Saturday, November 13, 2010

What Runs Your Ship?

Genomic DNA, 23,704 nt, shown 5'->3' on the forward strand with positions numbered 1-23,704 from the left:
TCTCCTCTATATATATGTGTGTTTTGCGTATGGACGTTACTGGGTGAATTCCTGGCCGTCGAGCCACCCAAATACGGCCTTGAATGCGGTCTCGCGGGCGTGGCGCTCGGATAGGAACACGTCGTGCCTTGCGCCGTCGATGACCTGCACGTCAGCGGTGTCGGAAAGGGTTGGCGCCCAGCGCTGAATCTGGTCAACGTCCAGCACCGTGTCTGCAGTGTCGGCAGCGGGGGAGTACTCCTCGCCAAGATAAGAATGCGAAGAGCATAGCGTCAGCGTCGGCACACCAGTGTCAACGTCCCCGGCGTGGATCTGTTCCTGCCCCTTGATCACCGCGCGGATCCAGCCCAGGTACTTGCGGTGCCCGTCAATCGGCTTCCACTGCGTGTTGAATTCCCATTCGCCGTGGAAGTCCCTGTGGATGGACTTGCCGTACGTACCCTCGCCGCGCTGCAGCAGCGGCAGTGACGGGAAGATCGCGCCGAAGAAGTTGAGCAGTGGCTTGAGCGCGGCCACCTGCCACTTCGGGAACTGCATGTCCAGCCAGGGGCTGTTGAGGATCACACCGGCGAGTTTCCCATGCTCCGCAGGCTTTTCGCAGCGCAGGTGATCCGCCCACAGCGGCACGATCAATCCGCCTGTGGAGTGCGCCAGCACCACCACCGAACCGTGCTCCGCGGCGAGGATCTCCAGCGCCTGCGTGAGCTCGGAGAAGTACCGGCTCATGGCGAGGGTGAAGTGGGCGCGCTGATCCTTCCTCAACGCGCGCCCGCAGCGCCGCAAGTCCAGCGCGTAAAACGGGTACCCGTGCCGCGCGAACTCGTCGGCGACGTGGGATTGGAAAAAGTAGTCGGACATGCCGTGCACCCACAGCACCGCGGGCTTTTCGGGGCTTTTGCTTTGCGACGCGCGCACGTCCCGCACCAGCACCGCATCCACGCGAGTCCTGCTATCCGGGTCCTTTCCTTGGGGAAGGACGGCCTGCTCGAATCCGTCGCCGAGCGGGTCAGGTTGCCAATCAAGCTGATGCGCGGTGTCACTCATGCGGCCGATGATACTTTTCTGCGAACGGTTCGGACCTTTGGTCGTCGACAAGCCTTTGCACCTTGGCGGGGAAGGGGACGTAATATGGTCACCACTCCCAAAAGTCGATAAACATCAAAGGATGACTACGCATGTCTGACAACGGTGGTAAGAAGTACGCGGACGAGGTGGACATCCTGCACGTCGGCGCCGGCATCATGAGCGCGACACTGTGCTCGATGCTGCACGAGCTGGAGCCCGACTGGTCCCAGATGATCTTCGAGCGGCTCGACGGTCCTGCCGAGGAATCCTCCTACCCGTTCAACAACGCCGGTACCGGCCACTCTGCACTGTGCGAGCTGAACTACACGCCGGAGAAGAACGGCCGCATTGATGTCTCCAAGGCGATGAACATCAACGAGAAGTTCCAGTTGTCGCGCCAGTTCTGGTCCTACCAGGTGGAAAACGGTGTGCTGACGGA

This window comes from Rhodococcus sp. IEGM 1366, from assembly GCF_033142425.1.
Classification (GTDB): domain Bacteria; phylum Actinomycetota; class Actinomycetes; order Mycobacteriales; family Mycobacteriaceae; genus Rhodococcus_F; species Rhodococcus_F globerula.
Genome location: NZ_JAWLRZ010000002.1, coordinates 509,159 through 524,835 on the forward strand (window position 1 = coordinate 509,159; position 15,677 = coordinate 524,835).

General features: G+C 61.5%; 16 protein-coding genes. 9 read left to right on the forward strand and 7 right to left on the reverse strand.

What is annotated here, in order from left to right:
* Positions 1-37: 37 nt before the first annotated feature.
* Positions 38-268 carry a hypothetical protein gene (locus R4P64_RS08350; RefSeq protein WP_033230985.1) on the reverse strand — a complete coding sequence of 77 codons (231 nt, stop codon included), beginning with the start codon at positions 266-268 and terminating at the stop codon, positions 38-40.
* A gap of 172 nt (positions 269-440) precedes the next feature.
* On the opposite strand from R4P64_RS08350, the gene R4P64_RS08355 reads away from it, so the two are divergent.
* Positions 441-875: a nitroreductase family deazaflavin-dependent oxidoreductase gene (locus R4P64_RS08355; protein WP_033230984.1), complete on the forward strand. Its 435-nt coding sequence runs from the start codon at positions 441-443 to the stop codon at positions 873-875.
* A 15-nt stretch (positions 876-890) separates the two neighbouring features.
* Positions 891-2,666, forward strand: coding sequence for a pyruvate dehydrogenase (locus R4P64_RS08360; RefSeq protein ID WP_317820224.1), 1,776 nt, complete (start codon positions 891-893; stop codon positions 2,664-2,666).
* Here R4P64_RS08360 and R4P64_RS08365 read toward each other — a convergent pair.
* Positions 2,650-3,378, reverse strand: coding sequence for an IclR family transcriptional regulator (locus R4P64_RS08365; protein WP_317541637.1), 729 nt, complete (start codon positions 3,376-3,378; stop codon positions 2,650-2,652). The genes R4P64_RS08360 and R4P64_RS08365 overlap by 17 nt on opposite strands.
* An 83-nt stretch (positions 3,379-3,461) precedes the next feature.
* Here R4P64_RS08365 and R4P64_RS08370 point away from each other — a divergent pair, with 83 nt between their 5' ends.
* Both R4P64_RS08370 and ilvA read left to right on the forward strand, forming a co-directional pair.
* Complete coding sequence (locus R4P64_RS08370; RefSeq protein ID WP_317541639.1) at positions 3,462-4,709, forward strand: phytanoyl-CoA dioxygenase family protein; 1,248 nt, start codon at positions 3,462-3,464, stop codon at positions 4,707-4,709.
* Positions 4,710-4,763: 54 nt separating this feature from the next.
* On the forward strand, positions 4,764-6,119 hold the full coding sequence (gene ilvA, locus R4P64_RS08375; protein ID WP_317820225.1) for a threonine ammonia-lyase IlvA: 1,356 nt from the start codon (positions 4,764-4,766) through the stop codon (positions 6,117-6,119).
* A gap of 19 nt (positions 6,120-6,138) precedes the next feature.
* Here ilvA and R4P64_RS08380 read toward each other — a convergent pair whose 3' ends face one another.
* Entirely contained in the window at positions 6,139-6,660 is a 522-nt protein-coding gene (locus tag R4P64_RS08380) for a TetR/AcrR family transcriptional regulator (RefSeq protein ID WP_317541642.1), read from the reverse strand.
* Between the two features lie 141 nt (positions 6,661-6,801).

Now that you have the propulsion decided on, as well as the electrical power and a backup system decided on, it’s time to look at another power needed: that of g-force or gravity. The Wikipedia site on artificial gravity goes into more detail but there are a number of proposed ways to make artificial gravity on a space ship. There is rotation, (where a part of the ship rotates to create friction strong enough to form gravity from movement) constant acceleration, (where the gravity comes from the object wanting to go one way and the ship’s movement in space pulls it the other way) mass, (where a huge object would pull everything on the ship near it) tidal forces, (where two ships or masses near each other create some pull on each other felt as gravity) magnetism, (which would require a massive magnet to create gravity to a ship) or some sort of technology that we haven’t thought of yet. However, each system has its problems. Using rotation means adding an extra propellant to move the main part of the ship, extra strength is needed in the structure of the ship to keep it from splitting into pieces, some sort of counterweight is needed, and compensation to avoid destruction by friction and opposing actions from the spinning area. Constant acceleration in itself is a problem due to the energy usage of constantly speeding up and eventually the ship will have to slow down and stop. The use of such a huge object (to create enough gravity to be useful) would add enormous stress to the ship lifting off and building around such a massive object would be annoying. Tidal forces would be hard to maintain on a space ship but may work in a space station situated above a planet or moon. Magnetism of the needed amount would likely interfere with any version of radar or deep-space communication the ship would have as well as screwing with the shipboard systems. (Have you ever put a powerful magnet near a computer card? It’s the easiest way to scramble a hard drive.) It’s up to you to decide which system your species uses because living in zero gravity for long periods of time is not healthy. Bone mass deteriorates and movement becomes harder as injury becomes easier to do.

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